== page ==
This week, Monsanto is demanding the WHO retract the report, essentially repudiating years of research by multiple scientists. Monsanto is claiming the report was biased and that glyphosate products like Roundup are safe when the directions are followed. The company says that the WHO report contradicts regulatory findings, which can, of course, be influenced by politics and lobbying. So far, WHO has not responded.
“We question the quality of the assessment,” Philip Miller, Monsanto vice president of global regulatory affairs, told Reuters. “The WHO has something to explain.”
Miller claimed that the WHO’s International Agency for Research on Cancer (IARC) was provided by Monsanto with information on glyphosate’s safety, and that it ignored Monsanto’s input.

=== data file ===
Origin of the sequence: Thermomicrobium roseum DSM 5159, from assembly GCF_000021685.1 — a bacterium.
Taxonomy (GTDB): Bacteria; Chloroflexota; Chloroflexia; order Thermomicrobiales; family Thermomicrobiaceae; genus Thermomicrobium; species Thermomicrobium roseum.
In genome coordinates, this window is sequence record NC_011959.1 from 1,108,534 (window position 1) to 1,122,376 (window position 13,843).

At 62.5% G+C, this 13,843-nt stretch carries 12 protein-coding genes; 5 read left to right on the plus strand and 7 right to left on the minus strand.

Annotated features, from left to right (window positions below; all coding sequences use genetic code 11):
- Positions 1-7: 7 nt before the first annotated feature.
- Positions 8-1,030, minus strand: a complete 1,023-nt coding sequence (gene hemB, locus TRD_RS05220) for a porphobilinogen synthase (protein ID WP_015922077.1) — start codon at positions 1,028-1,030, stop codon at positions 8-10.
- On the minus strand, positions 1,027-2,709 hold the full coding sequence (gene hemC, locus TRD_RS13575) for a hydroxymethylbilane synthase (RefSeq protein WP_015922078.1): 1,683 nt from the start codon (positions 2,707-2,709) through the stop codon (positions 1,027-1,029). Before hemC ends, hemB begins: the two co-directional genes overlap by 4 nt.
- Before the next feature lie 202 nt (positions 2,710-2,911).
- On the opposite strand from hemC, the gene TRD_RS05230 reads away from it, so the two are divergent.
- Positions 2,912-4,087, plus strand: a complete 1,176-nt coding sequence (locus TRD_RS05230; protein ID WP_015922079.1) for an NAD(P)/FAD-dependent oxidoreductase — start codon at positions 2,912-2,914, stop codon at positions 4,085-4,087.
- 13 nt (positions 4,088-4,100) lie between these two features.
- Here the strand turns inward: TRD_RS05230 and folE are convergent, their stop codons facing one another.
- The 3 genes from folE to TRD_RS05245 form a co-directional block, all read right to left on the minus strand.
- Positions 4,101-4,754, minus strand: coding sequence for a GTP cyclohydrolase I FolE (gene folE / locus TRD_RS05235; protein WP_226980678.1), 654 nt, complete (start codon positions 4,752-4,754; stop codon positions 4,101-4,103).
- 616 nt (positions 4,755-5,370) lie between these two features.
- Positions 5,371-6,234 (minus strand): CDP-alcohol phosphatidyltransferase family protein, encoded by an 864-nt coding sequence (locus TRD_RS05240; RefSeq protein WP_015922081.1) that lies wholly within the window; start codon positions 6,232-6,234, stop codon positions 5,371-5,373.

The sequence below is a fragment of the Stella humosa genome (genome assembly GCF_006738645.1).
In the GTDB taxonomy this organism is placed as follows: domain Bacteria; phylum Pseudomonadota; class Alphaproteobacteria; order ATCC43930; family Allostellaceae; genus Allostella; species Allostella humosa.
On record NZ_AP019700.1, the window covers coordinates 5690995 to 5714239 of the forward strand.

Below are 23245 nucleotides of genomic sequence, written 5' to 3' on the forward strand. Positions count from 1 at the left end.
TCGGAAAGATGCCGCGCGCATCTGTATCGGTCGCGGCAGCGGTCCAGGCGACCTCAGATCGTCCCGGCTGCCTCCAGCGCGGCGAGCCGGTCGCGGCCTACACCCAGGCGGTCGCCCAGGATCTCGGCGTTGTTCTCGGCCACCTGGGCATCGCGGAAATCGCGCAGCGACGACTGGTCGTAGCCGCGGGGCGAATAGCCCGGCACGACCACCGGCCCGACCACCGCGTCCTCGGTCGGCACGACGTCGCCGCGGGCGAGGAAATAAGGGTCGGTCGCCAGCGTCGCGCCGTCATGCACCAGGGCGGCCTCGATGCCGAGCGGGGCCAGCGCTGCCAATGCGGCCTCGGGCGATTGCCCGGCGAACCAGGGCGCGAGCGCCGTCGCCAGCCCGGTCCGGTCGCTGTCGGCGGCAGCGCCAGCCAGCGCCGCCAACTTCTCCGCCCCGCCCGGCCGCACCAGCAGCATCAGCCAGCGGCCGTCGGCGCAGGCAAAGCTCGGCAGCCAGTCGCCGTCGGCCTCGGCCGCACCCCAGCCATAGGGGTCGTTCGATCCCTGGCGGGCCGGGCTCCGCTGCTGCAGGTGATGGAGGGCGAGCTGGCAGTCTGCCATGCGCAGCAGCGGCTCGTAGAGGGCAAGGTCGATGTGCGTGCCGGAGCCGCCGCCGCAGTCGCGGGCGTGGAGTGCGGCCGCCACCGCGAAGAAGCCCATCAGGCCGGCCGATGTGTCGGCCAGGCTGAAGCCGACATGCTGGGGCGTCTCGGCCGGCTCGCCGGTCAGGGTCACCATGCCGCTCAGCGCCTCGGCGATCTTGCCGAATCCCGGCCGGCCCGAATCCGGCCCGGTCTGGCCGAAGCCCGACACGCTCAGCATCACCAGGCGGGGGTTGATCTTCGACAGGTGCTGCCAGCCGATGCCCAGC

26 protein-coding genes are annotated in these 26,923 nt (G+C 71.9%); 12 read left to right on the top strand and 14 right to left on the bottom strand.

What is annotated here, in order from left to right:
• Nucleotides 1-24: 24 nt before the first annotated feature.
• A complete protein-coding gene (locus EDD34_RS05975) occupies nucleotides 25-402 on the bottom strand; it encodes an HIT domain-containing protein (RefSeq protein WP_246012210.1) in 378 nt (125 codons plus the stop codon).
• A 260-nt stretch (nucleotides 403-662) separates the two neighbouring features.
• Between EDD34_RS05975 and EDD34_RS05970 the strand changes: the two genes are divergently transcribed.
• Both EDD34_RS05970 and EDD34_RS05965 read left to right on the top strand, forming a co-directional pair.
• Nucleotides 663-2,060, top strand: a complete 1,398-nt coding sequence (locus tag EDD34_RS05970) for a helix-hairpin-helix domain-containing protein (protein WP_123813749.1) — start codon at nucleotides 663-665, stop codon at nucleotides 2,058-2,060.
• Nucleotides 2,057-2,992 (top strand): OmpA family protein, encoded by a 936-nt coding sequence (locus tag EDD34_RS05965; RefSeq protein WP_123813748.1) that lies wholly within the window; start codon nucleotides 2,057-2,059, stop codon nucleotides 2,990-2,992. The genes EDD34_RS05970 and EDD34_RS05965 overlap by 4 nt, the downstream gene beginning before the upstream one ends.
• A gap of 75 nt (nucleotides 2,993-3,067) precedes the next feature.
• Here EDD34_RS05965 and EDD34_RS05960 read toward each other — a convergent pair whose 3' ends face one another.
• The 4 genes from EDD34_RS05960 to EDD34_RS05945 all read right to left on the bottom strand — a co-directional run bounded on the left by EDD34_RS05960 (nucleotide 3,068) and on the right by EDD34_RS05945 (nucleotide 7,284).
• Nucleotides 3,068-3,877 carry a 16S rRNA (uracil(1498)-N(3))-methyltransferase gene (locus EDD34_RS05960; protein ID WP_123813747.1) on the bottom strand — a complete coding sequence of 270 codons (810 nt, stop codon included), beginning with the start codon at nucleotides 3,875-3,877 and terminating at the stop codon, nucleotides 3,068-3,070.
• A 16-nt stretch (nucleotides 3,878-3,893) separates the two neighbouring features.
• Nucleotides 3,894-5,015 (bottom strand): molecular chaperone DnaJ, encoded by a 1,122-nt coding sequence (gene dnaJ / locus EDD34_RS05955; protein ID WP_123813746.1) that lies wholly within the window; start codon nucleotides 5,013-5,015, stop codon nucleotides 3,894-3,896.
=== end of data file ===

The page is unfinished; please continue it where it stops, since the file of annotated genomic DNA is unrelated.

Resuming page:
That response indicates a level of panic on Monsanto’s part because the report could hit it where it hurts—its profits. Its Roundup, formulated to be used on GMO or “Roundup Ready” crops engineered to be resistant to it, is the most widely used herbicide in the world. Originally introduced in the early ’70s to control weeds, it took off when the planting of GMO crops skyrocketed in the last 15 years. The U.S. Geological Survey (USGS) estimated that glyphosate use in the U.S. increased from about 20 million pounds in 1992 to 110 million pounds in 2002 to more than 280 million pounds in 2012.